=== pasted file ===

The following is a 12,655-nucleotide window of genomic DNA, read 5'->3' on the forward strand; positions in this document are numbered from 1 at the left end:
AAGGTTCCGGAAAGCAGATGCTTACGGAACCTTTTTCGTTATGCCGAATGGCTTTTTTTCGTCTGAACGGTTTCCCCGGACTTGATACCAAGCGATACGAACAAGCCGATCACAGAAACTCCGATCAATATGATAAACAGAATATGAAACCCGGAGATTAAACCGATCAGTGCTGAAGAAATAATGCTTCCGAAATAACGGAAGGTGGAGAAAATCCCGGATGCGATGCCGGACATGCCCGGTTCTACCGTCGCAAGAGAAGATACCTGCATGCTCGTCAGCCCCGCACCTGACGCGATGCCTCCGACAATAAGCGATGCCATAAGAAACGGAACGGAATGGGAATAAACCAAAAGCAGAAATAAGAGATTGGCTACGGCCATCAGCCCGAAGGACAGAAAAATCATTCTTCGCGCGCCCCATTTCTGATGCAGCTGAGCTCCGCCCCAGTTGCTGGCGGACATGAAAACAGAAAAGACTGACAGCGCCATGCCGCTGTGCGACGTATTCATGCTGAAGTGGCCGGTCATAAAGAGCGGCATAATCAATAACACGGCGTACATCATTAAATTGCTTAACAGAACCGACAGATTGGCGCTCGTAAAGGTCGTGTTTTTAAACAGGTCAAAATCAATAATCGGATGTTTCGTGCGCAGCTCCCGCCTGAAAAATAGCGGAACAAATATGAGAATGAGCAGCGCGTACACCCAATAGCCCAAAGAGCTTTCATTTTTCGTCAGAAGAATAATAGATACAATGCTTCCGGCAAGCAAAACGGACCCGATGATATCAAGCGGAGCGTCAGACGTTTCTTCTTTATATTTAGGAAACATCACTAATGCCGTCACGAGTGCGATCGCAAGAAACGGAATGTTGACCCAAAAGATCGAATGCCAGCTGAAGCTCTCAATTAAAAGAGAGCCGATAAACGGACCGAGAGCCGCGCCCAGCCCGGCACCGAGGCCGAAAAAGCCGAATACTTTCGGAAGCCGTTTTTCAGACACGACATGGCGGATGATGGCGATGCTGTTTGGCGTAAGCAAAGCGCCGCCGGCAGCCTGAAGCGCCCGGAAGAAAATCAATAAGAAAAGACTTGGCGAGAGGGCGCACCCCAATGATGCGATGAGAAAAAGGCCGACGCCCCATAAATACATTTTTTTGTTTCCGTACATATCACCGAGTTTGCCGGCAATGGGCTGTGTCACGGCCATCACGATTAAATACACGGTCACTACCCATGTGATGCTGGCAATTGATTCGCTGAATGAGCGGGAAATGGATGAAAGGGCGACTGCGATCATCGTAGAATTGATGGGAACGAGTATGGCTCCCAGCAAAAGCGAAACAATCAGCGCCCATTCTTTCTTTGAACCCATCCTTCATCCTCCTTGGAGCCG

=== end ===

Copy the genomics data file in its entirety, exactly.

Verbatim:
The following is a 12,655-nucleotide window of genomic DNA, read 5'->3' on the forward strand; positions in this document are numbered from 1 at the left end:
AAGGTTCCGGAAAGCAGATGCTTACGGAACCTTTTTCGTTATGCCGAATGGCTTTTTTTCGTCTGAACGGTTTCCCCGGACTTGATACCAAGCGATACGAACAAGCCGATCACAGAAACTCCGATCAATATGATAAACAGAATATGAAACCCGGAGATTAAACCGATCAGTGCTGAAGAAATAATGCTTCCGAAATAACGGAAGGTGGAGAAAATCCCGGATGCGATGCCGGACATGCCCGGTTCTACCGTCGCAAGAGAAGATACCTGCATGCTCGTCAGCCCCGCACCTGACGCGATGCCTCCGACAATAAGCGATGCCATAAGAAACGGAACGGAATGGGAATAAACCAAAAGCAGAAATAAGAGATTGGCTACGGCCATCAGCCCGAAGGACAGAAAAATCATTCTTCGCGCGCCCCATTTCTGATGCAGCTGAGCTCCGCCCCAGTTGCTGGCGGACATGAAAACAGAAAAGACTGACAGCGCCATGCCGCTGTGCGACGTATTCATGCTGAAGTGGCCGGTCATAAAGAGCGGCATAATCAATAACACGGCGTACATCATTAAATTGCTTAACAGAACCGACAGATTGGCGCTCGTAAAGGTCGTGTTTTTAAACAGGTCAAAATCAATAATCGGATGTTTCGTGCGCAGCTCCCGCCTGAAAAATAGCGGAACAAATATGAGAATGAGCAGCGCGTACACCCAATAGCCCAAAGAGCTTTCATTTTTCGTCAGAAGAATAATAGATACAATGCTTCCGGCAAGCAAAACGGACCCGATGATATCAAGCGGAGCGTCAGACGTTTCTTCTTTATATTTAGGAAACATCACTAATGCCGTCACGAGTGCGATCGCAAGAAACGGAATGTTGACCCAAAAGATCGAATGCCAGCTGAAGCTCTCAATTAAAAGAGAGCCGATAAACGGACCGAGAGCCGCGCCCAGCCCGGCACCGAGGCCGAAAAAGCCGAATACTTTCGGAAGCCGTTTTTCAGACACGACATGGCGGATGATGGCGATGCTGTTTGGCGTAAGCAAAGCGCCGCCGGCAGCCTGAAGCGCCCGGAAGAAAATCAATAAGAAAAGACTTGGCGAGAGGGCGCACCCCAATGATGCGATGAGAAAAAGGCCGACGCCCCATAAATACATTTTTTTGTTTCCGTACATATCACCGAGTTTGCCGGCAATGGGCTGTGTCACGGCCATCACGATTAAATACACGGTCACTACCCATGTGATGCTGGCAATTGATTCGCTGAATGAGCGGGAAATGGATGAAAGGGCGACTGCGATCATCGTAGAATTGATGGGAACGAGTATGGCTCCCAGCAAAAGCGAAACAATCAGCGCCCATTCTTTCTTTGAACCCATCCTTCATCCTCCTTGGAGCCG